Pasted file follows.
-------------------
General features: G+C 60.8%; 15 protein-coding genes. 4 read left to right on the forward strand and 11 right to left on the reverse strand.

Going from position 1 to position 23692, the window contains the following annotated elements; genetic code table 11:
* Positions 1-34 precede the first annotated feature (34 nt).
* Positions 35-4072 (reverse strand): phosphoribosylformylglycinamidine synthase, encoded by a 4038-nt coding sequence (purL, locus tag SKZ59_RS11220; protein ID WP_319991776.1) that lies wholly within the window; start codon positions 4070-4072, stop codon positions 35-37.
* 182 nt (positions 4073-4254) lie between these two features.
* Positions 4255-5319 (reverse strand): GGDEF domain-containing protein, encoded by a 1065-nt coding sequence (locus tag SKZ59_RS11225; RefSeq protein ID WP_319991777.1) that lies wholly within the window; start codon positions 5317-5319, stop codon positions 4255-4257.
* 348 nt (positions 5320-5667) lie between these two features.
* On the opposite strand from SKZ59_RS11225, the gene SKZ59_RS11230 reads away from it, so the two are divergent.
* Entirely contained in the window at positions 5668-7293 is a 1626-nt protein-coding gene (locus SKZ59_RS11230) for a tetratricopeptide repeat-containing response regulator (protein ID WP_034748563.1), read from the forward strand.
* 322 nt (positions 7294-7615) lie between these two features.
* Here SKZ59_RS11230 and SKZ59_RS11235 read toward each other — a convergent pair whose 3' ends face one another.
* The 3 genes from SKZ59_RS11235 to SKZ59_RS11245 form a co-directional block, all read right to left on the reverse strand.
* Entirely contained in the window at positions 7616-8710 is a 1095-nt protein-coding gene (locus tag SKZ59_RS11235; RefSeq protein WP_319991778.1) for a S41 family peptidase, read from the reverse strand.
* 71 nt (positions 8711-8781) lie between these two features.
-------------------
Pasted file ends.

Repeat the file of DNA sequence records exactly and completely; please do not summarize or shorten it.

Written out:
General features: G+C 60.8%; 15 protein-coding genes. 4 read left to right on the forward strand and 11 right to left on the reverse strand.

Going from position 1 to position 23692, the window contains the following annotated elements; genetic code table 11:
* Positions 1-34 precede the first annotated feature (34 nt).
* Positions 35-4072 (reverse strand): phosphoribosylformylglycinamidine synthase, encoded by a 4038-nt coding sequence (purL, locus tag SKZ59_RS11220; protein ID WP_319991776.1) that lies wholly within the window; start codon positions 4070-4072, stop codon positions 35-37.
* 182 nt (positions 4073-4254) lie between these two features.
* Positions 4255-5319 (reverse strand): GGDEF domain-containing protein, encoded by a 1065-nt coding sequence (locus tag SKZ59_RS11225; RefSeq protein ID WP_319991777.1) that lies wholly within the window; start codon positions 5317-5319, stop codon positions 4255-4257.
* 348 nt (positions 5320-5667) lie between these two features.
* On the opposite strand from SKZ59_RS11225, the gene SKZ59_RS11230 reads away from it, so the two are divergent.
* Entirely contained in the window at positions 5668-7293 is a 1626-nt protein-coding gene (locus SKZ59_RS11230) for a tetratricopeptide repeat-containing response regulator (protein ID WP_034748563.1), read from the forward strand.
* 322 nt (positions 7294-7615) lie between these two features.
* Here SKZ59_RS11230 and SKZ59_RS11235 read toward each other — a convergent pair whose 3' ends face one another.
* The 3 genes from SKZ59_RS11235 to SKZ59_RS11245 form a co-directional block, all read right to left on the reverse strand.
* Entirely contained in the window at positions 7616-8710 is a 1095-nt protein-coding gene (locus tag SKZ59_RS11235; RefSeq protein WP_319991778.1) for a S41 family peptidase, read from the reverse strand.
* 71 nt (positions 8711-8781) lie between these two features.